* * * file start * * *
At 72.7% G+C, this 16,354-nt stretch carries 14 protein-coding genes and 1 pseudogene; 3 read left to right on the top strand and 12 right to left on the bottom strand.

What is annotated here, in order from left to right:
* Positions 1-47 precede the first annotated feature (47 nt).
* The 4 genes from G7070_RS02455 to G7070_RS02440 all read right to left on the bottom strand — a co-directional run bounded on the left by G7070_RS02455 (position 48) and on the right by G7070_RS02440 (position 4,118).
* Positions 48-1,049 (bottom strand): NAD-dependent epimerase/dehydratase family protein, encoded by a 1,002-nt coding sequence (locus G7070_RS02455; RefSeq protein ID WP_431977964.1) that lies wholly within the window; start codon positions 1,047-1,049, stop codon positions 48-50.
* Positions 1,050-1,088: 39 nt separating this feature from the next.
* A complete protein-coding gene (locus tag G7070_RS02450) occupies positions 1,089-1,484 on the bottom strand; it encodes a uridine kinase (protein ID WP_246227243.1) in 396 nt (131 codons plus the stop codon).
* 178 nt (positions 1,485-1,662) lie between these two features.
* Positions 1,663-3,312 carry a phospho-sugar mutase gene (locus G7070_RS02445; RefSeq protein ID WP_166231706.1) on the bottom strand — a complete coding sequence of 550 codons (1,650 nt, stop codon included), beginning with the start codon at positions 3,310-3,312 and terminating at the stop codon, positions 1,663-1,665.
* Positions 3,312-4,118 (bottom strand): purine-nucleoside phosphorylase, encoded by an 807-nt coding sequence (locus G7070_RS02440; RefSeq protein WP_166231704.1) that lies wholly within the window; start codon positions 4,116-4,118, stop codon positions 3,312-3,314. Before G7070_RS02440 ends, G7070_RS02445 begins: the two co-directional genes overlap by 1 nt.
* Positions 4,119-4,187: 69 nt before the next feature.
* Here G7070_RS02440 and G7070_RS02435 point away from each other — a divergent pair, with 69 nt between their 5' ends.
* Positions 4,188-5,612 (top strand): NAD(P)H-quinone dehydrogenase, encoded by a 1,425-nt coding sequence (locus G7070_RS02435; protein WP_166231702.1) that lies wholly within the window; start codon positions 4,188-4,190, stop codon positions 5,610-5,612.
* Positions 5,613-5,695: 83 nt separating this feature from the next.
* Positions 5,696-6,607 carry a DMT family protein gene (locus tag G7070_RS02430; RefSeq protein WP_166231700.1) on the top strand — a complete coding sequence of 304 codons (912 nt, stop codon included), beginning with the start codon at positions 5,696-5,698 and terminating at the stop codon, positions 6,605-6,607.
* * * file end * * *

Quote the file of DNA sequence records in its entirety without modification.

At 72.7% G+C, this 16,354-nt stretch carries 14 protein-coding genes and 1 pseudogene; 3 read left to right on the top strand and 12 right to left on the bottom strand.

What is annotated here, in order from left to right:
* Positions 1-47 precede the first annotated feature (47 nt).
* The 4 genes from G7070_RS02455 to G7070_RS02440 all read right to left on the bottom strand — a co-directional run bounded on the left by G7070_RS02455 (position 48) and on the right by G7070_RS02440 (position 4,118).
* Positions 48-1,049 (bottom strand): NAD-dependent epimerase/dehydratase family protein, encoded by a 1,002-nt coding sequence (locus G7070_RS02455; RefSeq protein ID WP_431977964.1) that lies wholly within the window; start codon positions 1,047-1,049, stop codon positions 48-50.
* Positions 1,050-1,088: 39 nt separating this feature from the next.
* A complete protein-coding gene (locus tag G7070_RS02450) occupies positions 1,089-1,484 on the bottom strand; it encodes a uridine kinase (protein ID WP_246227243.1) in 396 nt (131 codons plus the stop codon).
* 178 nt (positions 1,485-1,662) lie between these two features.
* Positions 1,663-3,312 carry a phospho-sugar mutase gene (locus G7070_RS02445; RefSeq protein ID WP_166231706.1) on the bottom strand — a complete coding sequence of 550 codons (1,650 nt, stop codon included), beginning with the start codon at positions 3,310-3,312 and terminating at the stop codon, positions 1,663-1,665.
* Positions 3,312-4,118 (bottom strand): purine-nucleoside phosphorylase, encoded by an 807-nt coding sequence (locus G7070_RS02440; RefSeq protein WP_166231704.1) that lies wholly within the window; start codon positions 4,116-4,118, stop codon positions 3,312-3,314. Before G7070_RS02440 ends, G7070_RS02445 begins: the two co-directional genes overlap by 1 nt.
* Positions 4,119-4,187: 69 nt before the next feature.
* Here G7070_RS02440 and G7070_RS02435 point away from each other — a divergent pair, with 69 nt between their 5' ends.
* Positions 4,188-5,612 (top strand): NAD(P)H-quinone dehydrogenase, encoded by a 1,425-nt coding sequence (locus G7070_RS02435; protein WP_166231702.1) that lies wholly within the window; start codon positions 4,188-4,190, stop codon positions 5,610-5,612.
* Positions 5,613-5,695: 83 nt separating this feature from the next.
* Positions 5,696-6,607 carry a DMT family protein gene (locus tag G7070_RS02430; RefSeq protein WP_166231700.1) on the top strand — a complete coding sequence of 304 codons (912 nt, stop codon included), beginning with the start codon at positions 5,696-5,698 and terminating at the stop codon, positions 6,605-6,607.